While people have been doing yoga for thousands of years, its health effects are still being figured out. Recent studies have shown that yoga’s stretching and strengthening programs can be both good for the body and potentially harmful in some cases.
First, the good news. Research from the Boston Medical Center has concluded that 12 weeks of yoga can be as good as physical therapy when it comes to lower back pain. The study involved 320 adults with chronic low back pain who were divided into three groups: those who did the yoga program, those who did physical therapy (often the go-to approach for lower back pain) and those who were provided with information and education on low back pain.
The researchers found that after 12 weeks, the gains in terms of pain management were similar for the yoga and physio groups, with the yoga group being 21 percentage points less likely to use pain medications than the education group and the physio group being 22 percentage points more likely.
“Both yoga and physical therapy are excellent non-drug approaches for low back pain,” said Dr. Robert Saper of Boston Medical Center, lead author of the study, to Reuters Health.
Yoga’s combination of meditation, relaxation and physical movement has made it a common recommendation for stress relief and the treatment of symptoms of anxiety and depression. Recent research shows that it may be helpful in easing the pain and fatigue associated with cancer treatment, too.
One study from the University of Rochester in New York involved 300 cancer patients who followed a yoga program and found a 37 per cent reduction in “daytime dysfunction” for those doing yoga and less fatigue, overall, as well.
Even at a cellular level, yoga seems to be beneficial for cancer patients, as concluded in a study by researchers at the University of Calgary Department of Oncology. The study looked at 88 breast cancer survivors who had finished their cancer treatments two years prior and were put in either a mindfulness-based recovery program which involved both meditation and yoga, a supportive therapy program or a control group without on-going interventions.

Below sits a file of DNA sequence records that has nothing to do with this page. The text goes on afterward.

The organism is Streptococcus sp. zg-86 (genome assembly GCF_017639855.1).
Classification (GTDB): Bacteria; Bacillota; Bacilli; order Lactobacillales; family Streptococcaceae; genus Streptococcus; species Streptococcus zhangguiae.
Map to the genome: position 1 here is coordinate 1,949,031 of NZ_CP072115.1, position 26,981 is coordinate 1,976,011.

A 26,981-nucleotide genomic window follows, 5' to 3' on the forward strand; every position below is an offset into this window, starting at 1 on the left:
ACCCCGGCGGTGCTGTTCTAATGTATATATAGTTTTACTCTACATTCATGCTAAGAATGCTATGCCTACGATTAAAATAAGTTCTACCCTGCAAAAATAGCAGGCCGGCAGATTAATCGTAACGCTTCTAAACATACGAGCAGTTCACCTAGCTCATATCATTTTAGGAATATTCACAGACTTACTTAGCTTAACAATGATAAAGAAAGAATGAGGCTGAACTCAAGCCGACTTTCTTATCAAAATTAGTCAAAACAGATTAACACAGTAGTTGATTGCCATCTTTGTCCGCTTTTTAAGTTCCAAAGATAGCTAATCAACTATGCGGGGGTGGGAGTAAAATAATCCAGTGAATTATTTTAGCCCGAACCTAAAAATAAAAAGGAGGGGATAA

Researchers then looked at the participants’ telomeres, protein complexes found at the end of chromosomes, whose length has been associated with diseases. They found that the women in the control group had shorter telomeres (a sign of cellular age and lack of proper functioning) than those in the mindfulness and therapy groups.
Another recent study involving breast cancer patients in Mumbai, India, found that those who practiced yoga along with doing a conventional exercise program were almost twice as likely to report improved mood and less trouble with general activities than those who just did the exercise program.
“Yoga works on the principle of mind and body health and it would help women cope with systemic therapy side effects better,” said Nita Nair, an associate professor of surgical oncology at Tata Memorial Centre and lead investigator, to the Guardian.
But even as yoga, with its gentle stretches and slow movements, gets promoted as something that everyone can do, regardless of age or fitness level, the chance for physical injury still exists. A recent study from the University of Sydney found that participation in recreational yoga classes caused musculoskeletal pain in ten per cent of practitioners and exacerbated 21 per cent of pre-existing injuries.
That puts yoga in line with other sports, says lead researcher Evangelos Pappas from Sydney University. “Our study found the incidence of pain caused by yoga is more than 10 percent per year,” said Pappas, “which is comparable to the rate of all sports injuries combined among the physically active population.”